The Problem of Pleasure
“Just about everybody thinks there is a problem of pain. Even philosophers assume that the most formidable theoretical problem is that of suffering. The most grievous question, however, is why pain constitutes a problem, for the real problem lies elsewhere. It may trouble you as a reader to learn of someone who thinks pain is not a problem. You have thought it obvious not only that there is pain, but also that pain in a world created by a good God is indeed a problem. Since no one in this world escapes adversity altogether, no one doubts that there is pain in the world. Some of this pain is excruciating. In fact, some people face more distress than comfort. Apart from Christian Scientists, no one we know denies that pain hurts.”
This is how John Gerstner begins his short work The Problem of Pleasure (which can be found in Primitive Theology: The Combined Primers of John H. Gerstner). In this short work, Dr. Gerstner looks to one of the greatest theological and philosophical problems of them all: pain and suffering. He approaches it from a unique angle, though, a biblical angle, insisting that the true question is not Why do we suffer? but Why do we experience pleasure?. Gerstner says, “As long as there is sin, there can be no problem of pain. A good God, if He is omnipotent, would have to make the sinner suffer. … Troubled by the non-problem of pain, most people do not feel the real problem. The real difficulty is the problem of pleasure. While in a sinful world, pain is to be expected, and pleasure is not to be expected. We should be constantly amazed at the presence of pleasure in a world such as ours.”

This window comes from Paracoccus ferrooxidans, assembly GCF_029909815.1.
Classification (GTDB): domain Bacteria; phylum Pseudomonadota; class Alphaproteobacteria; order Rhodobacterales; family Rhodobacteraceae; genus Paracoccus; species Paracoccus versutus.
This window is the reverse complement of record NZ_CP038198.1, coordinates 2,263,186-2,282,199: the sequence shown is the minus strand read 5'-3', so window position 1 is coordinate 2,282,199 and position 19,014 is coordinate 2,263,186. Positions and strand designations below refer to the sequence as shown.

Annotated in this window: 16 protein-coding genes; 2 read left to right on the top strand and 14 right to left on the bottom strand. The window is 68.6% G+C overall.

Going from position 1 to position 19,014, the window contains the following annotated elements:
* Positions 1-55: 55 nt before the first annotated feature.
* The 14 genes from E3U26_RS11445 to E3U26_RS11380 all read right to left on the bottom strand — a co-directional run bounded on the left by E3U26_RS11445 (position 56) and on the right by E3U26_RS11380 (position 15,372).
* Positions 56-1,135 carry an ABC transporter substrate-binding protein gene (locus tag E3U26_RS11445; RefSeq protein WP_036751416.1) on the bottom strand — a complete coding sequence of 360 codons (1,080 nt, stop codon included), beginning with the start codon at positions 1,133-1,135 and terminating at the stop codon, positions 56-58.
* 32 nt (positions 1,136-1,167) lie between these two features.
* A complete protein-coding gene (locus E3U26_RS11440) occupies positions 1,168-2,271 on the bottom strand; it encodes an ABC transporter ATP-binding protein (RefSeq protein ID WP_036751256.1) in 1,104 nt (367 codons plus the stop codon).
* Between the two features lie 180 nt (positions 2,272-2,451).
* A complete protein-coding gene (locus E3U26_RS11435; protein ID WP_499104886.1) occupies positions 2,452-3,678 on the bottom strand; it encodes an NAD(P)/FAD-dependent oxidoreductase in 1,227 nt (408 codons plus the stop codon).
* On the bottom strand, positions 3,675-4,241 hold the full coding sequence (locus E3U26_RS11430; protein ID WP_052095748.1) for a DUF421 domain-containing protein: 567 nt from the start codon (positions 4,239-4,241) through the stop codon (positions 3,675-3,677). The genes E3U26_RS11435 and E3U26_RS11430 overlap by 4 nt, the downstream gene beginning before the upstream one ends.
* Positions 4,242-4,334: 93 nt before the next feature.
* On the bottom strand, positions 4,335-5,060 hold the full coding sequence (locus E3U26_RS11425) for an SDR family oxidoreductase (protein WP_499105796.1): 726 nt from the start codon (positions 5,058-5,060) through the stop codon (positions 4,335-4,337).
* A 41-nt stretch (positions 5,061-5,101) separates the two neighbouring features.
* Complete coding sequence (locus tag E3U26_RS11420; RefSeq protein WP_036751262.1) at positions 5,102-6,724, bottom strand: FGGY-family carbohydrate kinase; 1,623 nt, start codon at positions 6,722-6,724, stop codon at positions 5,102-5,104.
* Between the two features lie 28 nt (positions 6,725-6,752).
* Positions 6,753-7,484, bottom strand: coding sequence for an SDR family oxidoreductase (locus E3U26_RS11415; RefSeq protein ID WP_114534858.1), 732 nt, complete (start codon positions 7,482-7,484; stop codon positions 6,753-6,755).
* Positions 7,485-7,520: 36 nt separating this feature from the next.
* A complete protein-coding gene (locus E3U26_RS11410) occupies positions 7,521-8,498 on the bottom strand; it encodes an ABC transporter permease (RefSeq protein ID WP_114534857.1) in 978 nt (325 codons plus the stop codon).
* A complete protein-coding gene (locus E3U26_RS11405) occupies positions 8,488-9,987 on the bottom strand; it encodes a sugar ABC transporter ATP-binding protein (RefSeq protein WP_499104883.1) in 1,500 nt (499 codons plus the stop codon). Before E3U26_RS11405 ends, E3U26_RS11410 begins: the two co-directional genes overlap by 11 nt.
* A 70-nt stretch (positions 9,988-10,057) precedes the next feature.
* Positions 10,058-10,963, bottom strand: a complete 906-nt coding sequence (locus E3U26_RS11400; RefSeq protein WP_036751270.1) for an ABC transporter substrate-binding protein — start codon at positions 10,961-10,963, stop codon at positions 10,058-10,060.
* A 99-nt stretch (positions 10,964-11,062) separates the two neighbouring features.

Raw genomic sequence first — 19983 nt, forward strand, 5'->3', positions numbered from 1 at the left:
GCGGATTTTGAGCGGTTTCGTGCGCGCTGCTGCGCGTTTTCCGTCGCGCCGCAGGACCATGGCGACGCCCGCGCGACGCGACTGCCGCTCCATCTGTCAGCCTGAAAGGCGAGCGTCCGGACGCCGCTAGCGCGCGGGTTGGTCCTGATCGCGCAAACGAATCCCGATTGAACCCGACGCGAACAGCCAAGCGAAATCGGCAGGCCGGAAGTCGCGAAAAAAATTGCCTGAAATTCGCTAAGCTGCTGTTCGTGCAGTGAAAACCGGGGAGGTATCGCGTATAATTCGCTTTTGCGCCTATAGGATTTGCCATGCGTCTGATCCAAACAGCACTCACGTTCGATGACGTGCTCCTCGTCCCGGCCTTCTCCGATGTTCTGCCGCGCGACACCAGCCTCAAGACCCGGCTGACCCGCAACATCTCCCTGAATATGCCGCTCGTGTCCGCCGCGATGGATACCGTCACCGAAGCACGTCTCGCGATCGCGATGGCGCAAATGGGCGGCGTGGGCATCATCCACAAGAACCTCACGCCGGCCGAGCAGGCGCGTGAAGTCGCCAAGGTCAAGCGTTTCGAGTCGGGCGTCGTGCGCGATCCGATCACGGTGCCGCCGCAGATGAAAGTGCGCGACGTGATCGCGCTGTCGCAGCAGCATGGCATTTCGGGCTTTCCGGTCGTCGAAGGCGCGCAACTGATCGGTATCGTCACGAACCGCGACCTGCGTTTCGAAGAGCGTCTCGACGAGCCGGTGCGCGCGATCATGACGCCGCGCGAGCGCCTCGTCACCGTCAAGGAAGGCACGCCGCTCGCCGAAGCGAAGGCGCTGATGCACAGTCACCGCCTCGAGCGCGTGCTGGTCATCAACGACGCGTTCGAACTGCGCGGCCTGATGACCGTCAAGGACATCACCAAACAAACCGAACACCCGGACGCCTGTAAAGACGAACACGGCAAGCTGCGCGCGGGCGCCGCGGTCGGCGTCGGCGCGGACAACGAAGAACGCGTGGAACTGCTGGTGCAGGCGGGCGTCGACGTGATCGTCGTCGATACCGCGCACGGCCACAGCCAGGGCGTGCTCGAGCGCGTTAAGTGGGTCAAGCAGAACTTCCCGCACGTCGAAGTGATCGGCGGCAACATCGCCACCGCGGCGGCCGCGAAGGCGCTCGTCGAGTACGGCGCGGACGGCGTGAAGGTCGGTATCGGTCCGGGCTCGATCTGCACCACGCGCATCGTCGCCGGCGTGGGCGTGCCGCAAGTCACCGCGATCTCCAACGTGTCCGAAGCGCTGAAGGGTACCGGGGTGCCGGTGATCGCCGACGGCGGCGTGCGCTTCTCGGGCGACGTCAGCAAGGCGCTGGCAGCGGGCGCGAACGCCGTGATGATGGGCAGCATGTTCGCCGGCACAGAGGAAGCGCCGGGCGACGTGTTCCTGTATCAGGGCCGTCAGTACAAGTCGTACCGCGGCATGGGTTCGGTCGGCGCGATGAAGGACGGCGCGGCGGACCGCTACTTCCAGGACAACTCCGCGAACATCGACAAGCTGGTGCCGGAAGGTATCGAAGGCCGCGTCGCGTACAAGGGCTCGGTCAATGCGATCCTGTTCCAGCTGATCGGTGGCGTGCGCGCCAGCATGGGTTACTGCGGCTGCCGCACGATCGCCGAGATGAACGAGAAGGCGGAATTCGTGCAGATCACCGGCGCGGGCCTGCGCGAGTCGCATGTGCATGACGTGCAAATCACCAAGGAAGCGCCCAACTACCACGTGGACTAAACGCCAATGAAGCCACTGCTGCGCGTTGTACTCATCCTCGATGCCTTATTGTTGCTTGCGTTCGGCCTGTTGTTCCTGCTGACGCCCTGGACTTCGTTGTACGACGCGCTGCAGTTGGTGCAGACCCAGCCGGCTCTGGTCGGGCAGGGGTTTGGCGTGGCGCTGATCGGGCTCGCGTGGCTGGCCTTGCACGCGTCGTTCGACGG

Here are the headings he uses to organize his thoughts on the topic:
- The Non-Problem of Pain
- The Real Problem is Pleasure
- Why Pain is Not the Problem
- Why Do the “Righteous” Suffer?
- Why Does God Permit Pleasure?
- Where Mercy and Justice Meet
- Real Pleasure Forever
Over the coming days, we are going to highlight this resource here, sharing Dr. Gerstner’s argument about why pleasure is far more problematic than pain and how God calls us all to real pleasure forever.
Stay tuned tomorrow for the first part.